Breathing space for secularists: Maharashtra election results bust some myths about how people now vote

There’s a long long struggle ahead for those working to counter the BJP’s divisive programme. All that can be said is that Maharashtra’s voters have given them some breathing space.

Maharashtra Chief Minister Devendra Fadnavis with Shiv Sena Chief Uddhav Thackeray. (File)

Finally there’s reason to smile,’’ said a human rights activist in Mumbai after the Maharashtra Assembly results were declared. Indeed, there’s enough to rejoice for those who yearned to see light at the end of a seemingly endless tunnel filled with fumes of hate.

For one, three of the biggest BJP losers are those for whom the prime minister campaigned, invoking Article 370 and pouring contempt on the Congress for its “anti-national’’ stand on the issue. Union Home Minister Amit Shah’s efforts did not help all those he campaigned for. Neither the PM’s unmatched oratorial skills nor the BJP president’s vitriol could sway all voters.

This in itself would have been enough to repudiate the current popular belief that the ruling party’s communal politics holds sway over the majority. But Maharashtra’s voters have done more than demonstrate that, sometimes, other factors matter more. They have busted another myth that has been around since before 2014.

The myth that Hindus do not vote for Muslim candidates was used by the Congress in Maharashtra in the last two decades, to deny tickets to people from the community. But this myth assumed fresh relevance after the BJP’s successful use of the Hindu vote bank it created. Then, parties such as the AIMIM used this myth to convince Muslims that Muslims alone can represent the community.

Winners like the NCP’s Nawab Malik and Hasan Mushrif, both former ministers, the Congress’ Aslam Shaikh, who won for the third time, and the near-win of the party’s five-time MLA Naseem Arif Khan (he lost by just 409 votes), have busted this myth. But perhaps the biggest invalidation of this myth comes from the victory of the Shiv Sena candidate Abdul Sattar from Sillol, with a 52 per cent vote share. A two-term term Congress MLA and ex-CM Ashok Chavan’s right-hand man, Sattar, angry at being denied a ticket, left the party before the recent Lok Sabha polls and worked for his close associate Raosaheb Danve, the BJP’s state president. Finding no chance of a ticket from that party, he joined the Sena.

So some turncoats do win. While Sattar’s opportunist politics at least has one positive aspect to it, the victory of the five-term MLA Kalidas Kolambkar offers little comfort. The former Shiv Sainik was named in the Srikrishna Commisison Report on the 1992-93 Mumbai riots as having led a morcha demanding the release of his party men arrested for burning three Muslims alive. He joined the Congress in 2005, left it in 2017 and is now with the BJP.

Kolambkar’s victory is only a small pointer that the dip in the BJP-Sena’s performance cannot be seen as a victory of secular politics. The only MLA to receive a notice from the EC for a communal speech, the BJP’s city president Mangal Prabhat Lodha, retained his seat with a huge margin. That was expected. What wasn’t expected were statements made by the former PM and current favourite of the liberals, during his Mumbai election visit. What compulsion drove Manmohan Singh to remind voters that Indira Gandhi had issued a stamp in honour of V D Savarkar, adding that the party was only against Savarkar’s Hindutva creed? Did he have to clarify that the party was only against the manner in which Article 370 was abrogated and not the abrogation per se?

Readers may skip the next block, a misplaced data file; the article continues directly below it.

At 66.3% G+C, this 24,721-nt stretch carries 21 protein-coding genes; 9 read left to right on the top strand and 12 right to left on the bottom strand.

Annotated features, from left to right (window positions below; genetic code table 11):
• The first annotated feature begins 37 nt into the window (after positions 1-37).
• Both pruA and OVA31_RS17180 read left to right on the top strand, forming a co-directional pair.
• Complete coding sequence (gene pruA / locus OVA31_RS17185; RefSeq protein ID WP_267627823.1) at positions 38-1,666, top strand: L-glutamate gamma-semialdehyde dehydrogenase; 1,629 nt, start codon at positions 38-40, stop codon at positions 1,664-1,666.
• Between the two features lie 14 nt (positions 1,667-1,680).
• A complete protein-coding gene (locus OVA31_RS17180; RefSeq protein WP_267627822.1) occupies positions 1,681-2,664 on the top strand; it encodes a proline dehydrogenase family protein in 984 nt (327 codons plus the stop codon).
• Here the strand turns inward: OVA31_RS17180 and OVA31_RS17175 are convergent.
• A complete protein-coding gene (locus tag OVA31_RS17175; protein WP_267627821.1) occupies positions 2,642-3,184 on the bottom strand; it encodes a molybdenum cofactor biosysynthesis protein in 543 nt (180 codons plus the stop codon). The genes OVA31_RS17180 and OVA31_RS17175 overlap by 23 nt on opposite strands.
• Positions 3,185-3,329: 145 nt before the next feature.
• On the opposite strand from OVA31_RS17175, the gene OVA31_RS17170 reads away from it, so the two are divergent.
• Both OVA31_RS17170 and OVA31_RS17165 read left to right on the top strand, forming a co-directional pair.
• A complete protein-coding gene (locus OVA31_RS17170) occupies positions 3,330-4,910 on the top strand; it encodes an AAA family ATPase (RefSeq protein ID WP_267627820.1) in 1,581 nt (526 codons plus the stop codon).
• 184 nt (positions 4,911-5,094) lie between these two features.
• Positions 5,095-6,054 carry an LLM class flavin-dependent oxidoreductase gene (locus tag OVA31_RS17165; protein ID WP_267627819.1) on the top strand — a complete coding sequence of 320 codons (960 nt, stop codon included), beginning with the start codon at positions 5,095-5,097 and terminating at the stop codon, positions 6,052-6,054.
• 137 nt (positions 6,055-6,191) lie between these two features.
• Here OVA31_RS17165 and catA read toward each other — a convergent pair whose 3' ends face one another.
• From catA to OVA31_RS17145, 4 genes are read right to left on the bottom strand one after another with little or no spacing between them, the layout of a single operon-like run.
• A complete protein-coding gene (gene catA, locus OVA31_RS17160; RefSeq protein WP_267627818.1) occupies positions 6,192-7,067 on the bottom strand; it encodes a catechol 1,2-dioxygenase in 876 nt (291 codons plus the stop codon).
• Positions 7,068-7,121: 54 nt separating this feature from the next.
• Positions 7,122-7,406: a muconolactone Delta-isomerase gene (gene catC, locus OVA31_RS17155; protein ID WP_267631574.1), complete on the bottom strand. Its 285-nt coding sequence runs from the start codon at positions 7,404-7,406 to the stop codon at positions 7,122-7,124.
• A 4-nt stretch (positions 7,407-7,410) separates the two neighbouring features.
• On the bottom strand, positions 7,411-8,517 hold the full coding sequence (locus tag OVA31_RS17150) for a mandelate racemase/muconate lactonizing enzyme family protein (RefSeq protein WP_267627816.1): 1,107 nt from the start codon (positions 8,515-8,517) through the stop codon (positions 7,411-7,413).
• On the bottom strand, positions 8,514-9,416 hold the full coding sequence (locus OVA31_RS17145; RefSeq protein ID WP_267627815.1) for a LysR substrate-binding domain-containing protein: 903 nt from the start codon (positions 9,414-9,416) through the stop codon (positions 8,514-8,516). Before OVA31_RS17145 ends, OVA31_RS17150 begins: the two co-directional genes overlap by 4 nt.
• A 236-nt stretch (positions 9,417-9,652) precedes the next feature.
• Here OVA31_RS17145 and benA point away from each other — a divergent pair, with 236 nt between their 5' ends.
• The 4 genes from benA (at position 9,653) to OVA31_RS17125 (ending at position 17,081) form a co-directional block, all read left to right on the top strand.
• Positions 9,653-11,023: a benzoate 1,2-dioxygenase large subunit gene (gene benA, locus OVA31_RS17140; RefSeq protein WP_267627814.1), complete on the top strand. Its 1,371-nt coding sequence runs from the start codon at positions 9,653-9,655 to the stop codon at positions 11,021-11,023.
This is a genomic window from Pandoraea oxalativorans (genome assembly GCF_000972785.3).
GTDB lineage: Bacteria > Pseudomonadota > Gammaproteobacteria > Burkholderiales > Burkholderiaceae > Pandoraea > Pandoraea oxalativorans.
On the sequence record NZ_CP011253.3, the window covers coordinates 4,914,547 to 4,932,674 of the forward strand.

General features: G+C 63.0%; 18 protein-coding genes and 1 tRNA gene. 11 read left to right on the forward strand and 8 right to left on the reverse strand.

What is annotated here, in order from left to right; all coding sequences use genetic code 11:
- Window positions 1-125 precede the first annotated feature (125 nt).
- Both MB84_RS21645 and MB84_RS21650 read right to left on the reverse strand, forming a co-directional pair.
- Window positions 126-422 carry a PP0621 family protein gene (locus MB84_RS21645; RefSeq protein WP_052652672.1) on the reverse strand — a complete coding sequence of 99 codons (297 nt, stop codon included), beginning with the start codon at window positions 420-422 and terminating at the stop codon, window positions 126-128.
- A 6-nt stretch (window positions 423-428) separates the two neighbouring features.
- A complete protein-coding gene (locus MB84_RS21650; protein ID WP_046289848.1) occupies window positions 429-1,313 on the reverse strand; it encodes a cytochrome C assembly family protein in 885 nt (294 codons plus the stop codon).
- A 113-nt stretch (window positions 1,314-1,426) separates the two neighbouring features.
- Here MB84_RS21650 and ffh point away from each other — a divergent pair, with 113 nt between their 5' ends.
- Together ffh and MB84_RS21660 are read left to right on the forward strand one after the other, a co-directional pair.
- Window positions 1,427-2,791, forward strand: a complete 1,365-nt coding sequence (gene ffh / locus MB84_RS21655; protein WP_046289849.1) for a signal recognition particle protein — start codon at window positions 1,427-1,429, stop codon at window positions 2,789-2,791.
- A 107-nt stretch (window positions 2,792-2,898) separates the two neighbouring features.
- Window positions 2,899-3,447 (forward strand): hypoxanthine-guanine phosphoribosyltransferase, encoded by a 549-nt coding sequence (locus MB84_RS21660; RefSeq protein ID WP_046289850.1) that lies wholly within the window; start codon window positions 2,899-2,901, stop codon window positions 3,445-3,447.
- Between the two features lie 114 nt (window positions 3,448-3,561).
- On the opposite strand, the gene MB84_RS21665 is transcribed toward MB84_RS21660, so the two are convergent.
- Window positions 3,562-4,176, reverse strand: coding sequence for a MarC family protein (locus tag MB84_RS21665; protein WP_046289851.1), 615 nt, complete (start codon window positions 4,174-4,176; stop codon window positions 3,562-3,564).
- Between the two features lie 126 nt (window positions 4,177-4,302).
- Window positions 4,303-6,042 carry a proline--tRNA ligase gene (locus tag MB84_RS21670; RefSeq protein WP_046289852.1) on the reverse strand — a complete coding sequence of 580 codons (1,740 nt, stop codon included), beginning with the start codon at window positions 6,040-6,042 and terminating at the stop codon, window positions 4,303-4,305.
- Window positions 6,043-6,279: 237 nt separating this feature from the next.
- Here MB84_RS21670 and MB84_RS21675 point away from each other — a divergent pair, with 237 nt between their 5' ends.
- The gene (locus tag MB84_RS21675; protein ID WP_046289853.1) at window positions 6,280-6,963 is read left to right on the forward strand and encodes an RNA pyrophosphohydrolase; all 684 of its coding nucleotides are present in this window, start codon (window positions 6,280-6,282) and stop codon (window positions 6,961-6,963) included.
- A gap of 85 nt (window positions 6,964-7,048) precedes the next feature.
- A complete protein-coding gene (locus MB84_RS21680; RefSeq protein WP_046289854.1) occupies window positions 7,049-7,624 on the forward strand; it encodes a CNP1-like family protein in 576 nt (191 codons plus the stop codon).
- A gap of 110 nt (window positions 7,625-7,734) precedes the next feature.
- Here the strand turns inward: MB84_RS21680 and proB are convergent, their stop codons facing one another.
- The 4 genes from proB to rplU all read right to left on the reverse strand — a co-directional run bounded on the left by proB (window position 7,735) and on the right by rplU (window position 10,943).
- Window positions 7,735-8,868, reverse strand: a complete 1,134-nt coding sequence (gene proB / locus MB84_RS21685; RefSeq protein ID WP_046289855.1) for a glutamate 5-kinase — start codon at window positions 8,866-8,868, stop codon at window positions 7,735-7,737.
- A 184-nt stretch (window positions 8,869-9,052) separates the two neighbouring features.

Then came former Congress CM Prithviraj Chavan’s photograph alongside Hindutva leader Sambhaji Bhide, the man originally accused of having instigated the Bhima Koregaon violence, and then given a clean chit by the CM in the Maharashtra assembly. Did the Congress, conspicuous by its absence from the poll campaign, think all this would win it Hindu votes? One was reminded of Rajiv Gandhi’s clumsy playing of the Ayodhya card at the start of his 1989 election campaign, which cost him his loyal Muslim vote without getting any Hindu votes.

Despairing at the Congress’ comatose state, many had hoped that Prakash Ambedkar’s alliance with Asaduddin Owaisi, who had won the Aurangabad Lok Sabha seat and received 14 per cent of the vote in the Lok Sabha elections, would be the fulfillment of an old dream: A secular alliance of the oppressed. Alas, the alliance broke off even before campaigning started.

But was it wise to have expected anything from this alliance? The AIMIM’s main objective since it entered Maharashtra has been to wipe out the Congress-NCP and replace it as the sole representative of Muslims. Ambedkar, who rejected an alliance with the Congress-NCP before the Lok Sabha polls to opt for the AIMIM, worked hard to defeat these parties and succeeded in costing them seven Lok Sabha seats. This time, a cursory glance at the results shows that his Vanchit Bahujan Aghadi spoilt the chances of a Congress-NCP victory in at least 25 seats. So much for a “secular front’’ against the Hindutva forces.

The AIMIM has been wiped out from Mumbai, but, its losing MLA Waris Pathan’s vote share went up. Mufti Ismail, one of the two AIMIM candidates who won, represented Malegaon on an NCP ticket earlier. These gentlemen, by all accounts, were non-performing MLAs. It seems a section of people voted for the Hyderabad MP Asaduddin Owaisi, whose every speech makes it easier for the RSS to spread its message.

There’s a long long struggle ahead for those working to counter the BJP’s divisive programme. All that can be said is that Maharashtra’s voters have given them some breathing space.

This article first appeared in the print edition on October 28, 2019 under the title ‘Breathing space for secularists’. The writer is a Mumbai-based journalist

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